14 hypothesis testing - WHAT PRACTITIONERS NEED TO KNOW ......

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Unformatted text preview: WHAT PRACTITIONERS NEED TO KNOW ... About iHlypothesis Testing Mark Kritzman Financial analysts work with noisy data. As a consequence, it is often difficult to determine whether observed results are due to a real effect or reside within the realm of noise. This column reviews the methodology referred to as h3^othesis testing, used to distingmsh real effects from noise. Comparing Proportions from a Small Sample Suppose we wish to test whether or not a coin is fair. We begin by defining the null hypothesis and the alternative hypothesis. In this example, the null hypothesis, denoted by HQ, is that the coin is fair. The alternative hypothesis, denoted by H^, is that the coin is biased. Next we need to compute a test statistic. We do so by repeatedly tossing the coin and observing the number of heads or tails. Finally, we need to compute a P value, which is the probability that the test statistic would occur if the null hj^othesis were true. The estimation of the P value depends on the notion of a Bernoulli trial. A Bernoulli trial has three properties. (1) Its result must be characterized by a success or a failure. (2) The probability of a success must be the same for all of the trials. (3) The outcome of each trial must be independent of the outcomes of the other trials. The toss of a coin clearly satisfies the conditions of a Bernoulli trial. The fraction of successes from a sequence of Bernoulli trials is called a binomial random variable and serves as the test statistic in this example. The P value, which is the probability of observing a particular test statistic from a binomial distribu- tion, is given by Equation 1: P(X) = n! X! (n - X)!' (1 ,\n-X (1) where p (X) = probability of X heads in n tosses, n = number of tosses in the sample, p = expected proportion of heads resulting from tossing a fair coin. Mark Kritzman is a Partner of Windham Capital Management. X = number of heads observed in the sample and ! = a factorial (for example, 5! = 5 x 4 x 3 x 2 X 1). Suppose we toss the coin 10 times and observe eight heads. In our example, n equals 10, p equals 0.50 and X equals 8. If we substitute these values into Equation 1, we find that there is only a 4.39% probability of observing eight heads in 10 tosses. This probability equals the P value. If we are willing to tolerate a 5% chance of error, we would reject the null hypothesis that the coin is fair in favor of the alternative hypothesis that the coin is biased. It is important to note that we can never accept the null hypothesis. We can reject the null hypoth- esis or we can fail to reject the null hypothesis. This is the only term with which I am familiar that constitutes a triple negative. In the event we fail to reject the null hypothesis, we conclude that the test lacks sufficient power to accept the alternative hypothesis....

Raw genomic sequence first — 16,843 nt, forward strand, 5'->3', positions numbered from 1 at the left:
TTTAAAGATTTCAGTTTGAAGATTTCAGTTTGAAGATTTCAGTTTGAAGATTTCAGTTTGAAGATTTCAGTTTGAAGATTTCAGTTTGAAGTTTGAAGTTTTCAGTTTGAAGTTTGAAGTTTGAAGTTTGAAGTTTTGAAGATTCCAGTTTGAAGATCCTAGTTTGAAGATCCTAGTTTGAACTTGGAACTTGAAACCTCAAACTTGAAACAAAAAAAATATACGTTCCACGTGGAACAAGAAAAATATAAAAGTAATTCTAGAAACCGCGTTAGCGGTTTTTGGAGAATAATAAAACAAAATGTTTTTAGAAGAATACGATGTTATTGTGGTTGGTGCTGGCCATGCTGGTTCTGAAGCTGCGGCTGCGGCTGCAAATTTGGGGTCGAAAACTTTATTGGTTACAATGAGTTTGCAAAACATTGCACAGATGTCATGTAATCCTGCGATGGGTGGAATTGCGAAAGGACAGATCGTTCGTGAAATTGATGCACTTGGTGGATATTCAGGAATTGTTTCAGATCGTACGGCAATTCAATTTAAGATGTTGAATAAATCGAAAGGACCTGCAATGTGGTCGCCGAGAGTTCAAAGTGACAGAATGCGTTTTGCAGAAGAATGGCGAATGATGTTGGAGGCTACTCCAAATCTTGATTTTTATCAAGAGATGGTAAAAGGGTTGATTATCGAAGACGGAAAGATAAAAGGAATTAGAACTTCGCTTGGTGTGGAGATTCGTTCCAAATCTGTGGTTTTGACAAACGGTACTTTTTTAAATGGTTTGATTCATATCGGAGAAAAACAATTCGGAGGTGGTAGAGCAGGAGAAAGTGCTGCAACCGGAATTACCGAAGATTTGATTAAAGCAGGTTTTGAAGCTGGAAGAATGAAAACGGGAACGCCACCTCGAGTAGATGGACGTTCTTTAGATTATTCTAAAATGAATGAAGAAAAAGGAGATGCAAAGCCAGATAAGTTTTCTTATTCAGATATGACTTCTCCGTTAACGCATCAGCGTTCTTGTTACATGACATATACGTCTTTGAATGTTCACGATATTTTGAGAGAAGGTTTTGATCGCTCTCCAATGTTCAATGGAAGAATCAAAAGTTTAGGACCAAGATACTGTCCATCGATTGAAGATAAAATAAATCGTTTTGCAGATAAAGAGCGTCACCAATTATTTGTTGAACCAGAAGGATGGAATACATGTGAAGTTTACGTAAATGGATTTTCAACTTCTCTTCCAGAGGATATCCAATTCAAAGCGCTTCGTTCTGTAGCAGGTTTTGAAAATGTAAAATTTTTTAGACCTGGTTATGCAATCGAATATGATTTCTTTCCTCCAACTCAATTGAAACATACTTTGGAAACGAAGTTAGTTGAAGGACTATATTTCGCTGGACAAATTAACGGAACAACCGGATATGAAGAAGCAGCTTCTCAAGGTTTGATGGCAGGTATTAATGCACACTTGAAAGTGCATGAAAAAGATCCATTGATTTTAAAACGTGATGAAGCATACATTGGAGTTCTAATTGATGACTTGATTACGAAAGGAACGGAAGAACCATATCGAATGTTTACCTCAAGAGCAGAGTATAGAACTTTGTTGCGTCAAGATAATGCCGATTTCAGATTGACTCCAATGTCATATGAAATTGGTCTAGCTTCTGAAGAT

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This note was uploaded on 08/13/2010 for the course FINS 2624 R taught by Professor Yippie during the Three '10 term at University of New South Wales.

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14 hypothesis testing - WHAT PRACTITIONERS NEED TO KNOW ......

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